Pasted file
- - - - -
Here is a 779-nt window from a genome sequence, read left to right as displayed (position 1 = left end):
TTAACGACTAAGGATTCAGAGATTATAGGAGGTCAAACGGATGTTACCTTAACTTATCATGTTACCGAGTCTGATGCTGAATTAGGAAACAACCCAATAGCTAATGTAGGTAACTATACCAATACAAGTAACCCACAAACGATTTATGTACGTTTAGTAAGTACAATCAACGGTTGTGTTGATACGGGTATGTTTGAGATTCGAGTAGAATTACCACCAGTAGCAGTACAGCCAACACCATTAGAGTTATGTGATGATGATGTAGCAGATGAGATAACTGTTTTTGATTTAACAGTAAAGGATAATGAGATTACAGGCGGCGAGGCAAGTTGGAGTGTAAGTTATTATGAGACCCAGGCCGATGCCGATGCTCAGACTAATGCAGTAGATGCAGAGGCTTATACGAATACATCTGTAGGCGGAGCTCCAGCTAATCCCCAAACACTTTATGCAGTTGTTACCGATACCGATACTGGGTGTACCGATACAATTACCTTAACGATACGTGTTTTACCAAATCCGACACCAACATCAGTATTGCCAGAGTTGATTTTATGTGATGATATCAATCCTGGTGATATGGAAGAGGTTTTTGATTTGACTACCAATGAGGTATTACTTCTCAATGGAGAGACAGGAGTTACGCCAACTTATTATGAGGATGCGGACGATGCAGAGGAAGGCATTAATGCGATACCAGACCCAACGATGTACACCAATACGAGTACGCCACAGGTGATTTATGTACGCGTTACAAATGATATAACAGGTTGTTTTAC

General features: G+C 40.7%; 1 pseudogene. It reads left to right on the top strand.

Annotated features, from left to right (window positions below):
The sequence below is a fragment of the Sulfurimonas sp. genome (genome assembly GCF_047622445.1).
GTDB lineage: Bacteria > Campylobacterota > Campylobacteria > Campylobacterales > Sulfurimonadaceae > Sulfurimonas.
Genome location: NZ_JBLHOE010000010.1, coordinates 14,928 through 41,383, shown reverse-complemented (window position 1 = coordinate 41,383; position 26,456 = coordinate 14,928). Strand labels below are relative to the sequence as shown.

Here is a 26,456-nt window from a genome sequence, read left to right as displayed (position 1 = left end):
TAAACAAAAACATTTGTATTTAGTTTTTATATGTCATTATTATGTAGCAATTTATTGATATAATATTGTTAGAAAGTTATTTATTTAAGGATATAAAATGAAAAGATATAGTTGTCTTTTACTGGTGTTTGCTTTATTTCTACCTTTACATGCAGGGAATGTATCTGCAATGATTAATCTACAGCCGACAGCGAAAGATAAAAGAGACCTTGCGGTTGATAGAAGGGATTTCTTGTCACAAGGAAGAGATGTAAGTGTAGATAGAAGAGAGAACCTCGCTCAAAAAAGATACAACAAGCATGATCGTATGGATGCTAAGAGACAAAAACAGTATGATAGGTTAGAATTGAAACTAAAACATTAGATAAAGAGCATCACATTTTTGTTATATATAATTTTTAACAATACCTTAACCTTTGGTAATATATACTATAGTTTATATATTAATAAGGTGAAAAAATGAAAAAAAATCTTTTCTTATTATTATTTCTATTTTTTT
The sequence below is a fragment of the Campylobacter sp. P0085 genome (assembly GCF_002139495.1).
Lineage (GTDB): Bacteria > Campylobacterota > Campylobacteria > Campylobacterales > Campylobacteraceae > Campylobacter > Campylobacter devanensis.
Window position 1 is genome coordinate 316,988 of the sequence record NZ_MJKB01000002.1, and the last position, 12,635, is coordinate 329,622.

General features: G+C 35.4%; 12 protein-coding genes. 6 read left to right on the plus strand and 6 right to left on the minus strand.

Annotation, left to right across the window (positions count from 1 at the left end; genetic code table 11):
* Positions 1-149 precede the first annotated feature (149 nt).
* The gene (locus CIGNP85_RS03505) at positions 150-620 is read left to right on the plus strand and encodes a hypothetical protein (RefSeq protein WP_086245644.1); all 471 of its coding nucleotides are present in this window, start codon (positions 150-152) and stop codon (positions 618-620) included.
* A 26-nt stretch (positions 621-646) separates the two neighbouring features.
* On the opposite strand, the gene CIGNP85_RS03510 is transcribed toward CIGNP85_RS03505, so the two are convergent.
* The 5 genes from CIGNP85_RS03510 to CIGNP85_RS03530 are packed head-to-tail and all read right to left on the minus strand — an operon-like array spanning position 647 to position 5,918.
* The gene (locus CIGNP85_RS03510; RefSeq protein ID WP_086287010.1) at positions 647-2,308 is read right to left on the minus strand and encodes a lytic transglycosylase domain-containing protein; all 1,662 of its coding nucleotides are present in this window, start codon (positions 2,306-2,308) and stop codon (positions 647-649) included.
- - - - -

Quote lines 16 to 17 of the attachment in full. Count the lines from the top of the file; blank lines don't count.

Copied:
* The gene (locus CIGNP85_RS03505) at positions 150-620 is read left to right on the plus strand and encodes a hypothetical protein (RefSeq protein WP_086245644.1); all 471 of its coding nucleotides are present in this window, start codon (positions 150-152) and stop codon (positions 618-620) included.
* A 26-nt stretch (positions 621-646) separates the two neighbouring features.